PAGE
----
“Twenty-six years doing stand-up comedy, just to become an overnight success,” is the predicament that 67-year-old stand-up comedian Jeff Innocent has found himself in. This meteoric rise was the result of a younger comedian suggesting he upload some clips of his performances onto social media. Innocent was then met with a rapid influx of millions of views and thousands of followers, giving him the audience required to start his very first UK tour. A rise to fame this strange is only appropriate for someone with as peculiar a route into comedy as his own. Starting at the age of 41, after being gifted a comedy course for his birthday, he was taught by none other than the architect of British alternative comedy Tony Allen. 

I arrived at Komedia and was directed down into the basement where I was led to a seat at one of the tables. Looking around, I took notice of how the audience was comprised of a wide range of different age groups. One of the many benefits of having an audience coming from social media is that it doesn’t self-select certain groups of people, unlike a regular comedy club-going crowd. It seemed that this brought in people who wouldn’t regularly be coming out to see live comedy, which is great!

After a short wait, Innocent’s support act Sam Picone was sent out to warm up the crowd. We started out on rocky ground with some relatively awkward crowd work and then moved onto some Brighton-based material which was a bit too predictable to really stick. He then moved onto some appearance-based gags about him looking just like every other guy in London, which goes down pretty well but leaves something to be desired. The unassuming appearance when paired with his laid-back, flat affect doesn’t lend itself to the sort of observational comedy which requires something with a bit more bite to avoid slipping into grey mediocrity. We then got a bit more crowd work and a few more observations which went down to limited laughs. The set ended with a story of bemoaning the concept of cultural appropriation, a premise that is not handled in any particularly interesting or contemplative way. Not much to write home about.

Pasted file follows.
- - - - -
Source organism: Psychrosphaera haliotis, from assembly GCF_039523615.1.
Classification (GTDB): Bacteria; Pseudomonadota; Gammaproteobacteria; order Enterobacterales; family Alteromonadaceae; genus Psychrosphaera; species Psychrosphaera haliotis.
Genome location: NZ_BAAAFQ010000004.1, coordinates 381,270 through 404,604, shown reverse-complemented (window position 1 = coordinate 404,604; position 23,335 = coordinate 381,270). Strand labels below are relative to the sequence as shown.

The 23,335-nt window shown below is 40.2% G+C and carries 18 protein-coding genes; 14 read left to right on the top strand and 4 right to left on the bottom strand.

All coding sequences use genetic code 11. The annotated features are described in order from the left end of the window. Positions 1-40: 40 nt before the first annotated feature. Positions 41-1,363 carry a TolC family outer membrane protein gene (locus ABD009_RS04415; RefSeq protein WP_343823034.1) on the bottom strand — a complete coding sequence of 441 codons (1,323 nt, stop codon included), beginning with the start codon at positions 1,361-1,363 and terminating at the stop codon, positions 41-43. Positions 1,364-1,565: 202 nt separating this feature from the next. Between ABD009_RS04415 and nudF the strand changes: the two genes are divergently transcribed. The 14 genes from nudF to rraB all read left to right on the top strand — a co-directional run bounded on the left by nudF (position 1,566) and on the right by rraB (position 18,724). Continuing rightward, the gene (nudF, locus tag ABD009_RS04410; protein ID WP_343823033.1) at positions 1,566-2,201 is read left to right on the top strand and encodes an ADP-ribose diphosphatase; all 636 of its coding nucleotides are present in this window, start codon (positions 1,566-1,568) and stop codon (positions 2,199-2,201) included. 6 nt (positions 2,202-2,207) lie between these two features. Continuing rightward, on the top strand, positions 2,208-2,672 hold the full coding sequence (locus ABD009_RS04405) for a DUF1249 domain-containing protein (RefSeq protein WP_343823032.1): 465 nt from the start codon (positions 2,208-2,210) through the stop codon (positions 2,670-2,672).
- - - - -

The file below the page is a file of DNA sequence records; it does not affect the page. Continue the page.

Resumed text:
This middling performance was put into stark contrast when Innocent came onto stage to an almost triumphant reception. Adorned with a spiked collar, orange tracksuit jacket, and camouflage trousers, his striking appearance was the first thing to be comically deconstructed. He got some good laughs through reconciling his East-London geezer image, with the silly profession he ended up in. The mismatch between his tough image and comedic style is a central aspect of his act, saying in a recent interview with Richard Herring that his “whole act hangs on that idea”. While there is a good amount of comedic mileage in this, I believe it is his extremely sharp cultural insights that make him shine. He gracefully navigated through a wide range of different topics, from immigration to pornography, and got consistent laughs as the evening rolled on. It was apparent that he was absolutely in his element; decades on the circuit have resulted in a well-polished array of anecdotes and observations which he delivered with comedic precision. He even displayed some great adaptability when unprompted audience participation ended with the room erupting in hysterics. While the lack of a through line did lead to a few lulls, there was little reason to not enjoy this honed hour of great material.

Categories: Arts Theatre

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